"It's a kind of expressionist concerto for the cello, not just expressive, but expressionist." Marc Coppey
"This is an intense class in which the master is concerned, from the beginning, that the student doesn't understand what the character of the work is. They share opinions on the “strange” theme that
comes up all the time, in an omnipresent way, that it is constantly going away and returning.
One of the main characteristics of the concert is that, according to the master, it's an expressionist concert, not just an expressive one. Beyond ending in C Major, all this harmonic ambiguity and lyricism is fed by varied and expressive intervals; some strange, some more
"Vibrato stands out in its essentially expressive dimension, and the master gives some very clear indications in this regard: “If you vibrate towards the front, you make the note go up. Feel the vibrato towards the head of the instrument, not towards the bridge”, “the vibrato is, as the English say, an embellishment on the harmonization of the ornaments, it's an ornamentation, it's a way to embellish the sound. But that's no way to distort it”, “you can change both the amplitude and the speed of the vibrato”.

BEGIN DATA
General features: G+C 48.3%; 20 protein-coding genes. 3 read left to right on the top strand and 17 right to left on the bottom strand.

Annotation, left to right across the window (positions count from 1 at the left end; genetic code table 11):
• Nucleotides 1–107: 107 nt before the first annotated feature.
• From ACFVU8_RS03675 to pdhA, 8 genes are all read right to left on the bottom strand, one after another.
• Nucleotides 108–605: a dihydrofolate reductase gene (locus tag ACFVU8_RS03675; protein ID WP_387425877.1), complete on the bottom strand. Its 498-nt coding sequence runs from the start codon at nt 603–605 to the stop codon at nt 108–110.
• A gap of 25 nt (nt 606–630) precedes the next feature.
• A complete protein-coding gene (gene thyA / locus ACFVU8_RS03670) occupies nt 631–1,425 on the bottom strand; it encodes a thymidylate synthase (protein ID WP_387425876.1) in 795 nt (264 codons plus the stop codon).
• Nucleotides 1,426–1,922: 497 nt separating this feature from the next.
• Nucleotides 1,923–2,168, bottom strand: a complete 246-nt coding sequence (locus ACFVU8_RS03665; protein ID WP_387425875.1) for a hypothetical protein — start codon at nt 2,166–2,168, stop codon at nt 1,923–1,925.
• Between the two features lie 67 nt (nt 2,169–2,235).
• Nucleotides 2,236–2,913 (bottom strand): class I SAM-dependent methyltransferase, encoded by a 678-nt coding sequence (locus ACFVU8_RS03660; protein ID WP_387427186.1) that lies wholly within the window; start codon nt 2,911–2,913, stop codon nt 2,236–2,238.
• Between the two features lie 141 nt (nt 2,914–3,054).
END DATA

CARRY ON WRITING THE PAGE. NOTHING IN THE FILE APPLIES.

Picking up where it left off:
Then, the master highlights the importance of the right arm and the bow, and how he is able to decide the type of sound, taking into account the point of contact, speed, force, and so on. He also
insists on taking care of the rhythmic continuity and constantly takes into account the notion of direction in the music. "
- If one vibrates towards the front, he makes the note go up.
- The first and most important thing is that the piece starts with a non-vibrated sound.
- There's one simple thing about a change of string: it's easier to anticipate.
- What is specific in this type of music is a lot of lengths
- Pulling the bow doesn't have to be strong.
- By writing dashes on the notes, the composer gives the notes a length
- The end is difficult because it's a single bow.